policy has many observers wondering whether consumers will find those types of ads too creepy.
Raghu Kakarala posed a
variation of question Tuesday morning to a panel of experts. "Are people ready for Facebook to follow them outside of Facebook when it comes to targeting?" he asked.
The panelists' answers showed far more bullishness about ad targeting than concerns about a privacy backlash.
Chris Emme, Radiumone's east coast sales director, said that Facebook users already are used to the idea that Facebook follows them
around the Web because they're already signing in to other sites with Facebook IDs.
Yes, but that's opt-in, Kakarala
said. He then pushed the panelists on whether the industry is ready for a new wave of backlash in the press.
John Montgomery, COO of GroupM Interaction, North America, replied that the industry might not be prepared for an unfavorable reaction -- but says the blame lies with marketers for
failing to educate people. "There's a huge amount of communication and education that has to be done," he says, adding that he would like marketers to say they collect data in order to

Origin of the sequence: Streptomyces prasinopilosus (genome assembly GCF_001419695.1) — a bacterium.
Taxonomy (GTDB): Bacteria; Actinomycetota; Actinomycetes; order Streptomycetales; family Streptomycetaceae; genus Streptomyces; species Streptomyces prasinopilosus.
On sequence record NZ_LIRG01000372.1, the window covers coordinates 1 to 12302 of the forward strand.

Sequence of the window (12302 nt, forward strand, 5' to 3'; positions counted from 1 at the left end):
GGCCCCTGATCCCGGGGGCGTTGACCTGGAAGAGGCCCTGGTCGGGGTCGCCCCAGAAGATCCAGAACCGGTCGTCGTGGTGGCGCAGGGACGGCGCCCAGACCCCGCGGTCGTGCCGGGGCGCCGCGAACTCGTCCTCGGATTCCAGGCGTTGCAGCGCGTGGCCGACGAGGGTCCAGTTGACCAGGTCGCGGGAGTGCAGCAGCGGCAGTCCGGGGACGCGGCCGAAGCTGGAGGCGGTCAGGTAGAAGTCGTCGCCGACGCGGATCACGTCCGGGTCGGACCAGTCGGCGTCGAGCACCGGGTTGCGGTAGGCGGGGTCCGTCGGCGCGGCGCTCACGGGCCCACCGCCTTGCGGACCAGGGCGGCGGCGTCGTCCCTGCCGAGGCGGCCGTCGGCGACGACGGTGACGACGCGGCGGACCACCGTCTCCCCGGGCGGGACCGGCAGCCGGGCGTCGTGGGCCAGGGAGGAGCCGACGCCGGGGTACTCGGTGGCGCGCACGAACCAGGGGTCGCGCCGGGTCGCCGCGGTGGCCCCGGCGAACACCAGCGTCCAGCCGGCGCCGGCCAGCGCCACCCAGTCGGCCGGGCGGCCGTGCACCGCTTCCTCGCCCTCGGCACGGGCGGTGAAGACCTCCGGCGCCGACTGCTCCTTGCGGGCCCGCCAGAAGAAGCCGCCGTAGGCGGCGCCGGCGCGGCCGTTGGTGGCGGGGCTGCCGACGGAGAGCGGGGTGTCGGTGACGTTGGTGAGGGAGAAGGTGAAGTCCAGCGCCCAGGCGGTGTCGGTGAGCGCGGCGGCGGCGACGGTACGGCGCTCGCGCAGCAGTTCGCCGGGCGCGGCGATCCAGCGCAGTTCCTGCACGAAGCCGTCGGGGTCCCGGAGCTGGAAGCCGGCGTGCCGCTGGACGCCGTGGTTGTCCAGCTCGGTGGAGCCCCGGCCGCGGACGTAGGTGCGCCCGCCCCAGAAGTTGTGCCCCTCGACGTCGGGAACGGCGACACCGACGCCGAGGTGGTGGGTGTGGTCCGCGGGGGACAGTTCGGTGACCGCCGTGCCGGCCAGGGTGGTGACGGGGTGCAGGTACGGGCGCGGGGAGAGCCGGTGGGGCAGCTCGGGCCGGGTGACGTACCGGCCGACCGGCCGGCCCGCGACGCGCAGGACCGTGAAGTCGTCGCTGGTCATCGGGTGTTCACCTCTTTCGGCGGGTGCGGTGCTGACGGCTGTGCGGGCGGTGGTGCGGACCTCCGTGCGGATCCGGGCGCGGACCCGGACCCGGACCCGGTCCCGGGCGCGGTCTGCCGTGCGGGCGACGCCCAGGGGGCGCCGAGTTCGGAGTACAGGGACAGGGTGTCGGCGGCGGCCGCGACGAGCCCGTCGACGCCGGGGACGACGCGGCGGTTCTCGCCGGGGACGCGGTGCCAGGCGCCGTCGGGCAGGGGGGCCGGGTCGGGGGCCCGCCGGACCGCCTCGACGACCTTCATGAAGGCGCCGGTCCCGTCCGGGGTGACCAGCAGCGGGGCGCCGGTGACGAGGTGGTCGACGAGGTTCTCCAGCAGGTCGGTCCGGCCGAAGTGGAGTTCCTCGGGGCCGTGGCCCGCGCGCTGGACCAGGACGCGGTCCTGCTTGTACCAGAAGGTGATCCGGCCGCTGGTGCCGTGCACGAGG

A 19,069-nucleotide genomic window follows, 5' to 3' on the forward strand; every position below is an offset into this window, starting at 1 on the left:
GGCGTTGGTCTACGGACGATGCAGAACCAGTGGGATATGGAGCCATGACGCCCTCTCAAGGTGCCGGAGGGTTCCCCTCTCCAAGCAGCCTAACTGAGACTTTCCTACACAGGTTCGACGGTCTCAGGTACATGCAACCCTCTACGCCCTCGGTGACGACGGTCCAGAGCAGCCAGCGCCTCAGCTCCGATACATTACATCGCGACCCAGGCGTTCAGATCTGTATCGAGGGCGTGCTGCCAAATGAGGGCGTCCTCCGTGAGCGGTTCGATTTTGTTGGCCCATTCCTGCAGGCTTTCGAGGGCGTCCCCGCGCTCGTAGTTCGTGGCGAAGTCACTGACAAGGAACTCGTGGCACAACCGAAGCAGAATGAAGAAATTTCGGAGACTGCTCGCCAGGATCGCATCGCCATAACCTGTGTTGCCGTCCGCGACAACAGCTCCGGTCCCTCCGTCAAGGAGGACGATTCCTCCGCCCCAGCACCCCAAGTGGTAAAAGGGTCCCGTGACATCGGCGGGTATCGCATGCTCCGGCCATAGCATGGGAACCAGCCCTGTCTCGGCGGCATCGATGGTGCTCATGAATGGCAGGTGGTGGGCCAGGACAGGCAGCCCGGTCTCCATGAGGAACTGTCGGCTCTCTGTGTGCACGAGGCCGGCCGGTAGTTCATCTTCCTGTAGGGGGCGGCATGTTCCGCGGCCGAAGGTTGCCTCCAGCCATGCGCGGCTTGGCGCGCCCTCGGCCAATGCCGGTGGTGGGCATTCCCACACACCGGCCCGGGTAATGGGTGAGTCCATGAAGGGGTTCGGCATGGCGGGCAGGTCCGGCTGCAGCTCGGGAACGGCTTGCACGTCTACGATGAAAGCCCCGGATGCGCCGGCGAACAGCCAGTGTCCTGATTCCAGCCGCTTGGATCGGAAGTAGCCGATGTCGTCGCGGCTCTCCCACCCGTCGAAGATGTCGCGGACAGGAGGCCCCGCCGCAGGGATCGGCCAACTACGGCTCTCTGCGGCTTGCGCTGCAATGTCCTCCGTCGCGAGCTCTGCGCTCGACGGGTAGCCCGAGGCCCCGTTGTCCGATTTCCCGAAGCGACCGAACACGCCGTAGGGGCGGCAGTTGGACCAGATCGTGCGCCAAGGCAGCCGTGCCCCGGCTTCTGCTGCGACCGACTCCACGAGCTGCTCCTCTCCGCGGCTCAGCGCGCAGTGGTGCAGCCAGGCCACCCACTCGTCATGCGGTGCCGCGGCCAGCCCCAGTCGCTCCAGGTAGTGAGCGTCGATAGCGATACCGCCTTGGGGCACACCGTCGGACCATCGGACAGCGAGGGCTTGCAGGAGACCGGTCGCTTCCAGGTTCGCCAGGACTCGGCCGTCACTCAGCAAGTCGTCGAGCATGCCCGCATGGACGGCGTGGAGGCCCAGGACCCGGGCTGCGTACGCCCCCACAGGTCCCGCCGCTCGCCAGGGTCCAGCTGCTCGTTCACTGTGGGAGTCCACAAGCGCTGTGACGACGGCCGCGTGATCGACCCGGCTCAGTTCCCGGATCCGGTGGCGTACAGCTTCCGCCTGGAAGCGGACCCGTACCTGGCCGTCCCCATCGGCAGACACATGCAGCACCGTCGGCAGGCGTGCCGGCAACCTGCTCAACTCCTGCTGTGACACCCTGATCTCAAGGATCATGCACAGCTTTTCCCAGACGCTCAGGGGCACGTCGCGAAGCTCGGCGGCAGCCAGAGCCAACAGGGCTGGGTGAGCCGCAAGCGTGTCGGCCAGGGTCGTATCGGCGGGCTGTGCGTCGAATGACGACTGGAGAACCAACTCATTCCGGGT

give consumers free content, as opposed to targeting ads. "We also have to change the language we use," he says. "Tracking and targeting are terms we use in war. These are things you do
before you kill people."
Montgomery also says that consumers have no reason to be concerned about ad targeting because
marketers aren't the type of black-hat players who will engage in identity theft.
But what about privacy, as opposed to
security? Or, as Kakarala asked: "Is it truly our view that there's nothing we do that's out of bounds in ad targeting?"
and large, the panelists agreed that ads might be poorly received when they're for products that consumers don't want, but that targeting in itself isn't problematic.
"If targeting is done well, it goes unnoticed," said David Rollo, chief strategy officer of BlinQ Media. "If it goes very bad, it
ends up on the front page of the Times."